I was not disappointed as the author takes the reader through a well thought out and cogent presentation.
I recommend this book to anyone who creates anything, whether professionally or for the personal reward in the act of making.
In this book David Pye accurately and concisely differentiates between hand craftsmanship and modern machine done work.
It's a bit of a long-winded essay, but decidedly makes a great point.Published 2 months ago by Steven Antonucci
I originally purchased this book after hearing an experienced woodworker refer to the author's concepts as they applied to working with wood. Read morePublished on August 21, 2012 by David Henderson
David Pye was not only a designer and craftsman, he was an eloquent wordsmith. This book is a must read for any craftsman, artist, designer, engineer, architect or person... Read morePublished on February 21, 2012 by Kevin La Due
Other reviews have already set out the details; I'll merely add that I enjoyed reading it and it's had a profound effect on how I view my own craftwork. Read morePublished on November 9, 2009 by Ross Sackett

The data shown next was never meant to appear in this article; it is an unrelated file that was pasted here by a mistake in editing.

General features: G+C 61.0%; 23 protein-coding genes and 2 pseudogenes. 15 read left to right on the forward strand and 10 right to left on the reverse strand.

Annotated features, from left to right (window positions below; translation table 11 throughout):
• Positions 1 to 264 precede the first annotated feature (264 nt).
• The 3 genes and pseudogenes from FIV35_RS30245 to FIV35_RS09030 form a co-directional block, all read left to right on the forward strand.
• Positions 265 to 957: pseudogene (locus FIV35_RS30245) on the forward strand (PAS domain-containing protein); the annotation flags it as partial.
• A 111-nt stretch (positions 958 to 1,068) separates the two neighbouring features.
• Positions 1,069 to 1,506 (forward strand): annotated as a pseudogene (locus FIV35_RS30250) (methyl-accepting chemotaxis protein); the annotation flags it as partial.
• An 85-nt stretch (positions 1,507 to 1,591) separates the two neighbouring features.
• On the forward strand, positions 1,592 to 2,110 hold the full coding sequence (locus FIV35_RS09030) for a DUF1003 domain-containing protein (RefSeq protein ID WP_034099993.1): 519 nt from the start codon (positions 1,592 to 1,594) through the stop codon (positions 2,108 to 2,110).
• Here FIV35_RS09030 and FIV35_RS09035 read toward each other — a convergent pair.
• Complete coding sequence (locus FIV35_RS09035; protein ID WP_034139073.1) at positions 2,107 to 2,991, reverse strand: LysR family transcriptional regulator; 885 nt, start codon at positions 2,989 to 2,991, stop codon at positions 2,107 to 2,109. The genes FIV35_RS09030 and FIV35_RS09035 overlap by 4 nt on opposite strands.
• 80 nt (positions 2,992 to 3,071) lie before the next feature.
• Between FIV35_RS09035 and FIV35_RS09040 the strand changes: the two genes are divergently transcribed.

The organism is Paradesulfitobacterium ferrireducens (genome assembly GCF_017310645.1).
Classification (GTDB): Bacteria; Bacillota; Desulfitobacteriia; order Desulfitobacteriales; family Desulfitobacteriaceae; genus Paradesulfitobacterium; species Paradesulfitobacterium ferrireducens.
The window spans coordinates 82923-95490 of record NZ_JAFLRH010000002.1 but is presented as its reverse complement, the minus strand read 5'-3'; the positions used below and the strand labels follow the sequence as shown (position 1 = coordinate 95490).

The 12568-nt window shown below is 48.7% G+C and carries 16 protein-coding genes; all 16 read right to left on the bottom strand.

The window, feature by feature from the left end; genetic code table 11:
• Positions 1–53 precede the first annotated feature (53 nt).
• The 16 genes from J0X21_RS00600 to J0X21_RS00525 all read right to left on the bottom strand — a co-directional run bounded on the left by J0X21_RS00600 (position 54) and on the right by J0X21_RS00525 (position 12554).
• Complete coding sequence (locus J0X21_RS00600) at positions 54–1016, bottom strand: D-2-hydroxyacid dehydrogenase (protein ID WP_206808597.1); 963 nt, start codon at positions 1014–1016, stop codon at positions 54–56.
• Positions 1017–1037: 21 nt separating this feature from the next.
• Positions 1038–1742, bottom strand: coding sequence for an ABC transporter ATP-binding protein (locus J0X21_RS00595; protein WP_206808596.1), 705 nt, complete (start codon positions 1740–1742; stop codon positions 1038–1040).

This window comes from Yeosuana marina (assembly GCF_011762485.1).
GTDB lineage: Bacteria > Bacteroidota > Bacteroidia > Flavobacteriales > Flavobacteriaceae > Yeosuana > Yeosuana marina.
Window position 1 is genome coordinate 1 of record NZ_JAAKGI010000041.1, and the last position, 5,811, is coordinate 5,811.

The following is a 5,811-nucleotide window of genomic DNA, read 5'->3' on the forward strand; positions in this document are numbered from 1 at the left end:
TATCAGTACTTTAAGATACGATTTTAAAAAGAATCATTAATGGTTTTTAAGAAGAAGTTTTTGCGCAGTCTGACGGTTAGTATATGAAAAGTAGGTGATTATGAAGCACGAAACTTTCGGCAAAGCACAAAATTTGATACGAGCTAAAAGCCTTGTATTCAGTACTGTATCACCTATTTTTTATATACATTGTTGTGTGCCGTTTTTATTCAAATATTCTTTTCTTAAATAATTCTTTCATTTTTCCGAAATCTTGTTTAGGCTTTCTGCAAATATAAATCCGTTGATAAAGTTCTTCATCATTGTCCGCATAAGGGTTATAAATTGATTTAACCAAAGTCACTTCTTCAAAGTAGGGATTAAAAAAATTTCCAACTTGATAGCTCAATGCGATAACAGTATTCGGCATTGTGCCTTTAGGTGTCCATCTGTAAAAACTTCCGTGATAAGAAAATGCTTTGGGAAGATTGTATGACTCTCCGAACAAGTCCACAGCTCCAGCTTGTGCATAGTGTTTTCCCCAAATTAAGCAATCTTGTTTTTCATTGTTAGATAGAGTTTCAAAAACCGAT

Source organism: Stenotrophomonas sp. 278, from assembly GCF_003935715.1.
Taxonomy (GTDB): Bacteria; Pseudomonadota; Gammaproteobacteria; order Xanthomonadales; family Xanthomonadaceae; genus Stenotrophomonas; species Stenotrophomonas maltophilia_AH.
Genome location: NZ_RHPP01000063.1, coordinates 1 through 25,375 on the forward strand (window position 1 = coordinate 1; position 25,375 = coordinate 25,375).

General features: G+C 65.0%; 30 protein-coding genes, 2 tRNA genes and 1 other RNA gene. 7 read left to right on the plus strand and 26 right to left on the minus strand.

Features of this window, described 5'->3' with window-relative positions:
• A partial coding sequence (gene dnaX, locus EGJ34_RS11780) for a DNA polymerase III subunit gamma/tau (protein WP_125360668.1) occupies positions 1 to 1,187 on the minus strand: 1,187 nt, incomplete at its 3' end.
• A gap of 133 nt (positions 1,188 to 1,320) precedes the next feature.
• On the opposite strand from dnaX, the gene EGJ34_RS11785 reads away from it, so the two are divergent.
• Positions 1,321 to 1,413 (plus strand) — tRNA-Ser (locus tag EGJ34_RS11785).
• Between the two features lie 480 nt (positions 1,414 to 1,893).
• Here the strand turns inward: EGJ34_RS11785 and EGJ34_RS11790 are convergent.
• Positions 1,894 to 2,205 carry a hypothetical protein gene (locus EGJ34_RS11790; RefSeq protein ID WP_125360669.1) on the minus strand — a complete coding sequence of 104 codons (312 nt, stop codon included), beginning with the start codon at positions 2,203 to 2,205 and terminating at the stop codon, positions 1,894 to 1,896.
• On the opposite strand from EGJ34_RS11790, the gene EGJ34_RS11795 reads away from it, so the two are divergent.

It's amazing how prices of out of print books soar. Don't pay $100 or more for a used version. Order new from Amazon UK for $40 (20 pounds).Published on February 4, 2008 by Sean
If there is a passage that defines this book, it's the one on page 74, where he uses his superior intellect and social conservatism to declare that "... Read morePublished on April 30, 2006 by T. B. Lowry
This book should be read by all designers. Pyes understanding of materials and processes, and their relationship to design, is an inspiration.Published on September 11, 2005 by J. D. Hewison